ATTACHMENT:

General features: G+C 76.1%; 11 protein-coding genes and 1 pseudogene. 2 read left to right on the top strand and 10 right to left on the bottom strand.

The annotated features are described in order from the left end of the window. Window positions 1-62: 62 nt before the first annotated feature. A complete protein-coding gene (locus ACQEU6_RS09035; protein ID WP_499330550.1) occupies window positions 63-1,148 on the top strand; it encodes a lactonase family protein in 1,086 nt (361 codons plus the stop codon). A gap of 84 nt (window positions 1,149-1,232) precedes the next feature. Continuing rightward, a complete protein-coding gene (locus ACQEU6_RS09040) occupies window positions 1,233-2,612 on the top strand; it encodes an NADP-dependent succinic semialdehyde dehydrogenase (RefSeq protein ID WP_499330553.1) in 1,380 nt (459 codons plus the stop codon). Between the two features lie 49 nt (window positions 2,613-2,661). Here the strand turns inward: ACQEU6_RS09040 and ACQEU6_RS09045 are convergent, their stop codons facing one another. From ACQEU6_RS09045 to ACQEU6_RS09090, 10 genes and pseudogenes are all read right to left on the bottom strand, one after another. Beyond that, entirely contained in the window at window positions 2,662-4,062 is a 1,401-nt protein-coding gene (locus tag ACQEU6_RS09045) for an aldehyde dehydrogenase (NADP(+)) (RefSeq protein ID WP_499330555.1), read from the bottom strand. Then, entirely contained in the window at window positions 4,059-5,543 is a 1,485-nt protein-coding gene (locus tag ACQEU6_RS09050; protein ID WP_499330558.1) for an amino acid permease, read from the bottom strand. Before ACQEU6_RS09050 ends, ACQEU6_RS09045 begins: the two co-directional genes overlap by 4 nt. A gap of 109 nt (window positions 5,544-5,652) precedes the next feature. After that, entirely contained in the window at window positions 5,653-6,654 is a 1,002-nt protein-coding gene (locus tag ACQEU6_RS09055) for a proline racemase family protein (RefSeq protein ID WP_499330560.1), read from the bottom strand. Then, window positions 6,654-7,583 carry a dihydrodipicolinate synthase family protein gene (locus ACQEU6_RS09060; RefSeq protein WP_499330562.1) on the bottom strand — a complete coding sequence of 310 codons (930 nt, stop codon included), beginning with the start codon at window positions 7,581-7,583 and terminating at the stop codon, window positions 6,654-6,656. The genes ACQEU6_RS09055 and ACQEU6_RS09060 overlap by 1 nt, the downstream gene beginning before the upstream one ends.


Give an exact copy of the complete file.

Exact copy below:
General features: G+C 76.1%; 11 protein-coding genes and 1 pseudogene. 2 read left to right on the top strand and 10 right to left on the bottom strand.

The annotated features are described in order from the left end of the window. Window positions 1-62: 62 nt before the first annotated feature. A complete protein-coding gene (locus ACQEU6_RS09035; protein ID WP_499330550.1) occupies window positions 63-1,148 on the top strand; it encodes a lactonase family protein in 1,086 nt (361 codons plus the stop codon). A gap of 84 nt (window positions 1,149-1,232) precedes the next feature. Continuing rightward, a complete protein-coding gene (locus ACQEU6_RS09040) occupies window positions 1,233-2,612 on the top strand; it encodes an NADP-dependent succinic semialdehyde dehydrogenase (RefSeq protein ID WP_499330553.1) in 1,380 nt (459 codons plus the stop codon). Between the two features lie 49 nt (window positions 2,613-2,661). Here the strand turns inward: ACQEU6_RS09040 and ACQEU6_RS09045 are convergent, their stop codons facing one another. From ACQEU6_RS09045 to ACQEU6_RS09090, 10 genes and pseudogenes are all read right to left on the bottom strand, one after another. Beyond that, entirely contained in the window at window positions 2,662-4,062 is a 1,401-nt protein-coding gene (locus tag ACQEU6_RS09045) for an aldehyde dehydrogenase (NADP(+)) (RefSeq protein ID WP_499330555.1), read from the bottom strand. Then, entirely contained in the window at window positions 4,059-5,543 is a 1,485-nt protein-coding gene (locus tag ACQEU6_RS09050; protein ID WP_499330558.1) for an amino acid permease, read from the bottom strand. Before ACQEU6_RS09050 ends, ACQEU6_RS09045 begins: the two co-directional genes overlap by 4 nt. A gap of 109 nt (window positions 5,544-5,652) precedes the next feature. After that, entirely contained in the window at window positions 5,653-6,654 is a 1,002-nt protein-coding gene (locus tag ACQEU6_RS09055) for a proline racemase family protein (RefSeq protein ID WP_499330560.1), read from the bottom strand. Then, window positions 6,654-7,583 carry a dihydrodipicolinate synthase family protein gene (locus ACQEU6_RS09060; RefSeq protein WP_499330562.1) on the bottom strand — a complete coding sequence of 310 codons (930 nt, stop codon included), beginning with the start codon at window positions 7,581-7,583 and terminating at the stop codon, window positions 6,654-6,656. The genes ACQEU6_RS09055 and ACQEU6_RS09060 overlap by 1 nt, the downstream gene beginning before the upstream one ends.